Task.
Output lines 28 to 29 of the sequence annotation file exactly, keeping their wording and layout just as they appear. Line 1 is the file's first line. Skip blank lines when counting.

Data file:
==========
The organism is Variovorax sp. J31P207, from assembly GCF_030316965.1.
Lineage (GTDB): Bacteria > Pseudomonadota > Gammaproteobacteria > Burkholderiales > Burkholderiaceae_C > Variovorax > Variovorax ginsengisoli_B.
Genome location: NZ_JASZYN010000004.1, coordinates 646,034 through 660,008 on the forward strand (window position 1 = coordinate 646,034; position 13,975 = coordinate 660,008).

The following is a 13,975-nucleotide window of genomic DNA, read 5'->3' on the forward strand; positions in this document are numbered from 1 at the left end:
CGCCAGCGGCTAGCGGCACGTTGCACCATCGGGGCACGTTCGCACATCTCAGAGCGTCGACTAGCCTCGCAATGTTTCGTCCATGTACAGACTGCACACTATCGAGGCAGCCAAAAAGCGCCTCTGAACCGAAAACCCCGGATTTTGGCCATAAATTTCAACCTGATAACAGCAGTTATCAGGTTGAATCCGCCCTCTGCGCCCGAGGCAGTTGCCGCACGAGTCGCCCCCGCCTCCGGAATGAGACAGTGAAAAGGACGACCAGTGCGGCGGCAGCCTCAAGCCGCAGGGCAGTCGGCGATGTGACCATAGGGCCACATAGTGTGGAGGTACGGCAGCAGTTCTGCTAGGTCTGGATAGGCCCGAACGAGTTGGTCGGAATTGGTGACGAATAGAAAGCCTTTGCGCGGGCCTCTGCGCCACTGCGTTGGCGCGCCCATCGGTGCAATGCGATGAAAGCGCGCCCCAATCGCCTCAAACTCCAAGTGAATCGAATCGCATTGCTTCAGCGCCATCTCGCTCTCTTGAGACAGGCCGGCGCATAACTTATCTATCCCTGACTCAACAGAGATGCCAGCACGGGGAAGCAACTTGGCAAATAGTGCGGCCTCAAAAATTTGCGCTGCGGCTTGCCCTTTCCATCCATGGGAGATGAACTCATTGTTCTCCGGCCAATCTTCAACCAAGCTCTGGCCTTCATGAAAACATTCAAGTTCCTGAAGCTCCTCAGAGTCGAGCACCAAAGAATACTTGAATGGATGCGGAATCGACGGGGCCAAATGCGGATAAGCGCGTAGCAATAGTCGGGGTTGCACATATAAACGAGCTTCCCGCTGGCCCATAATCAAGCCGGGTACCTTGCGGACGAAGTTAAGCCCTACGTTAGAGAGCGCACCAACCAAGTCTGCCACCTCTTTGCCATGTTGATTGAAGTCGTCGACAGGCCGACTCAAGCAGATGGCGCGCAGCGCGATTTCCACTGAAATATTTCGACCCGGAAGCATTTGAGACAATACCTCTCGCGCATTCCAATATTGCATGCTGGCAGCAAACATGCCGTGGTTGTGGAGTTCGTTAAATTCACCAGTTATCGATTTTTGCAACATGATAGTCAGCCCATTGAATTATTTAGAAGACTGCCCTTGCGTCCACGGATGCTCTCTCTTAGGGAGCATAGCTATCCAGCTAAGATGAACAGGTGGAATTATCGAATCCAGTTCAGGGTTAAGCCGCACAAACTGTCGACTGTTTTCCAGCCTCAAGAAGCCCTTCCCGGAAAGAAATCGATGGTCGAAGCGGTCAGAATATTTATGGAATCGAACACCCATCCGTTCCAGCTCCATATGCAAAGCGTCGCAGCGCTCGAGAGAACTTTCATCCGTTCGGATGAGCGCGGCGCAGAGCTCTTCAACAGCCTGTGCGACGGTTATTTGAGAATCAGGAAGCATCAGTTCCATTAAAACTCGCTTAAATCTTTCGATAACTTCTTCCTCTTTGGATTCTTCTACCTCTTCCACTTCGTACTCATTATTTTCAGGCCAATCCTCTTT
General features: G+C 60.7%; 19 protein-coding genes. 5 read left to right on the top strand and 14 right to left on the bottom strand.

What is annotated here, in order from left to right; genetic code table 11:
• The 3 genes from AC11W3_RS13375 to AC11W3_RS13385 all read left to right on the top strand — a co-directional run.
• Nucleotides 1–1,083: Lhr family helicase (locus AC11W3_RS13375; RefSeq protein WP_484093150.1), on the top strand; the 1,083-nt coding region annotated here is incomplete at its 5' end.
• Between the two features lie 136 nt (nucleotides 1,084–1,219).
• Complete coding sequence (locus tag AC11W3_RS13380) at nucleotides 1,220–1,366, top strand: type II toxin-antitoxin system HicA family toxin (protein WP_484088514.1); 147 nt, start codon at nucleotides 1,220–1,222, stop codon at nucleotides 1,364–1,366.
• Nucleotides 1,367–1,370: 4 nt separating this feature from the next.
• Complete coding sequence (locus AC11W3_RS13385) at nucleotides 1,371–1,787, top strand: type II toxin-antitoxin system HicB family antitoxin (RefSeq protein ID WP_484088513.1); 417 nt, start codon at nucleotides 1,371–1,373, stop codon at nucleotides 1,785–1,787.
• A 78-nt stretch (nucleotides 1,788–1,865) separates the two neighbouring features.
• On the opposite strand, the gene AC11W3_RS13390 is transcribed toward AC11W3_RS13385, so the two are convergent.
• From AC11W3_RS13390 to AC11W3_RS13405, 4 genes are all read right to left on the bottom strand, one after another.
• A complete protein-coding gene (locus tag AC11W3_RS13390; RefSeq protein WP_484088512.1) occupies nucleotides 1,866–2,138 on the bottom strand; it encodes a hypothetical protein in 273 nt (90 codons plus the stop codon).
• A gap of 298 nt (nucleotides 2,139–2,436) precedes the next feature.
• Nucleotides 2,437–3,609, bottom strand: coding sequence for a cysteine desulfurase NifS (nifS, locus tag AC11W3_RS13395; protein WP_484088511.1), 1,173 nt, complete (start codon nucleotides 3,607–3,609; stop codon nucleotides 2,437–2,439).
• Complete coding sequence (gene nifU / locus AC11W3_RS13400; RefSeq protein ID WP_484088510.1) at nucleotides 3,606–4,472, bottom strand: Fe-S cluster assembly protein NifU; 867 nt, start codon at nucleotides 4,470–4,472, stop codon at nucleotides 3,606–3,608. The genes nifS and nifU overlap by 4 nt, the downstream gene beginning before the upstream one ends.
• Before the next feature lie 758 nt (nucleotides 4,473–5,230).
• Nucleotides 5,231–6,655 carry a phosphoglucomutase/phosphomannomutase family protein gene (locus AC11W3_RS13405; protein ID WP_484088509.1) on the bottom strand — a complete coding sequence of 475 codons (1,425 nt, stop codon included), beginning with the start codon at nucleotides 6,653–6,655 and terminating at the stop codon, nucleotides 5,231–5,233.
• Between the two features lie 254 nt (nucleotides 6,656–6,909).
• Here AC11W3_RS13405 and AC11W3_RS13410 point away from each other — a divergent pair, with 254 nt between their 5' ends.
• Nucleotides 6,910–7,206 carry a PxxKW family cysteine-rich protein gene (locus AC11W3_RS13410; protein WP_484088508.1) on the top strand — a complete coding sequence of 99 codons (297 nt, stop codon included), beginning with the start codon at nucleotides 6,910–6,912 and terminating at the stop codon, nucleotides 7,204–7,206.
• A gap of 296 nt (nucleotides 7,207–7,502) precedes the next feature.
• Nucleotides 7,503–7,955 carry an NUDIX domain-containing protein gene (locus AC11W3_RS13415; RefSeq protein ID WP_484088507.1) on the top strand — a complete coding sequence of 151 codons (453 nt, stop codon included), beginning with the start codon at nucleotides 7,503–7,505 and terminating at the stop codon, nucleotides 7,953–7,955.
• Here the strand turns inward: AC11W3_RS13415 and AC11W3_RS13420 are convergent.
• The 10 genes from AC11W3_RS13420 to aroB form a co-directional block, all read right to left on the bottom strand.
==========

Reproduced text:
• Here the strand turns inward: AC11W3_RS13415 and AC11W3_RS13420 are convergent.
• The 10 genes from AC11W3_RS13420 to aroB form a co-directional block, all read right to left on the bottom strand.